Director Kate Gaul of Siren Theatre Co is once again bringing to the stage a fusion of unbridled theatricality and poignant dialogue with her direction of Irish playwright Enda Walsh’s Penelope. A unique adaptation of the last chapter in Homer’s Odyssey, Penelope will see Gaul execute her ability to personify human tradgedy, sensualities and desires through the medium of theatre.
As far as Irish playwrights go, Enda Walsh is not only considered one of the country’s best, but also the most bizarre, fearless and progressive. Who else would have the gall to take one of the oldest and most epic existing works from the Western literary canon and reinvent it for contemporary audiences? In Gaul’s words: “He’s totally and utterly the best playwright working in English at the minute in my book. He is daring, brazen, vulgar, sensual, delicate and very, very smart.” The director is drawn to Walsh’s fusion of language with vivid imagery and wit with real-life dilemmas, which are brought to life by bizarre off-the-wall characters.
Walsh explores the myth of Odysseus’s wife Penelope in Penelope. The name Penelope has been associated with marital faithfulness since Homer penned the mythical character into poetic dialect many, many years ago. The Ithacan Queen remains faithful as she waits 20 years for the return of her king, Odysseus, from the Trojan War, while at the same time snubbing the advances of 108 male suitors begging for her hand in marriage. In Walsh’s Penelope, there are only four male suitors, or more precisely refugees, waiting in limbo in an empty swimming pool on their Ionian Queen’s estate.
Laced with sensual, intimate and painstakingly visual dialogue, the tale of Penelope is an alluring tragi-comedy gouged with contemporary musings. The four men – played by Thomas Campbell, Philip Dodd, Nicholas Hope and Arky Michael –are, in Gaul’s opinion, clowns. Their life’s work comes down to a desperate attempt to gain the love of an unreachable goddess, while stuck at the bottom of a swimming pool wearing Speedos, that is. Here Gaul riffs on Walsh’s concern for life’s fragility; the human condition leads individuals to walk through the humdrum of life without noticing or enjoying the here and now. Penelope’s suitors represent the inability to look beyond our own comforts until our final hour in a neverending existential crisis.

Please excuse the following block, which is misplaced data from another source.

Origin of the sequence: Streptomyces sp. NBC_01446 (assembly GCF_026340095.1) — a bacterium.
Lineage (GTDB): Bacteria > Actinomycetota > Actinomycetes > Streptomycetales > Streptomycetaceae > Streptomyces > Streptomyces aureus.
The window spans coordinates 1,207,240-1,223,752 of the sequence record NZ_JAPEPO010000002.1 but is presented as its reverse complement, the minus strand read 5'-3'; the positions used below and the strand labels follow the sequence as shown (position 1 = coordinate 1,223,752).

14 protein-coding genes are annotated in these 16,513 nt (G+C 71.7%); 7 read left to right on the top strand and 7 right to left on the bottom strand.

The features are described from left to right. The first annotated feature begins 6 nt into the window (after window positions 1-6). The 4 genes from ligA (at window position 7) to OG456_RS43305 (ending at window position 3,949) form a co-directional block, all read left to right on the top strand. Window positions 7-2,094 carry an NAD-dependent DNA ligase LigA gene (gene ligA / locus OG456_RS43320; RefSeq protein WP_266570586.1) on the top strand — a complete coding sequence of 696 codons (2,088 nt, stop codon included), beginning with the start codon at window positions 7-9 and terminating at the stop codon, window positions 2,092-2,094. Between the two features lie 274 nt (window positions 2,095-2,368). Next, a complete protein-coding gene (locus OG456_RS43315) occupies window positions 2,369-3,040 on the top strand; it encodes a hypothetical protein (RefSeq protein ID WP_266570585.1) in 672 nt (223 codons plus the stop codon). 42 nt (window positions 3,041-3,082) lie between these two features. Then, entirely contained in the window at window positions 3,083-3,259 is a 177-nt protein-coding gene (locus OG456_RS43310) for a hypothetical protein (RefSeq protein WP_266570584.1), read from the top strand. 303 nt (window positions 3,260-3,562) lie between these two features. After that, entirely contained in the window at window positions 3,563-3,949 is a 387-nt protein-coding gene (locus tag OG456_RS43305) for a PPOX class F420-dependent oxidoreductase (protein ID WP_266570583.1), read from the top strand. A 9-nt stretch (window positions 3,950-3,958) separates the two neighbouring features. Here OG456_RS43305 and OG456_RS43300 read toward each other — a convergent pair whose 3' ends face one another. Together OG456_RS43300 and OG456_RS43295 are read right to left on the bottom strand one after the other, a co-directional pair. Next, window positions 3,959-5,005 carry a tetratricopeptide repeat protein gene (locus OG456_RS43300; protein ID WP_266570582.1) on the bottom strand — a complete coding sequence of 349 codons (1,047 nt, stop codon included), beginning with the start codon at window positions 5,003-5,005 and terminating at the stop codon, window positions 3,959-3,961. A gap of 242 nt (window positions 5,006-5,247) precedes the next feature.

On the other hand, the character of Penelope played by Branden Christine, is victorious. Penelope is “the embodiment of their desires, dreams and ambitions”. The eternal deity is everything her suitors want and everything they want to be. They know, however, that winning her hand is a hopeless quest.
So, what can we expect from Gaul’s direction? “Joy, adventure and possibility … interpreting this play is a huge challenge. We might have chosen to do something one way, while another team may do it differently. We have needed to call on immense invention and then be brave enough to throw it all away. [The play] is extremely intimate. A bit like sitting in the middle of a bomb. The energy will be outrageous. It will quite literally be a very alive event,” she says.
Gaul is drawn to Walsh’s work because of his use of rich language that is infused with imagery, wit and real-life themes delivered by off-the-wall bizarre characters.
BY HAYLIE PRETORIUS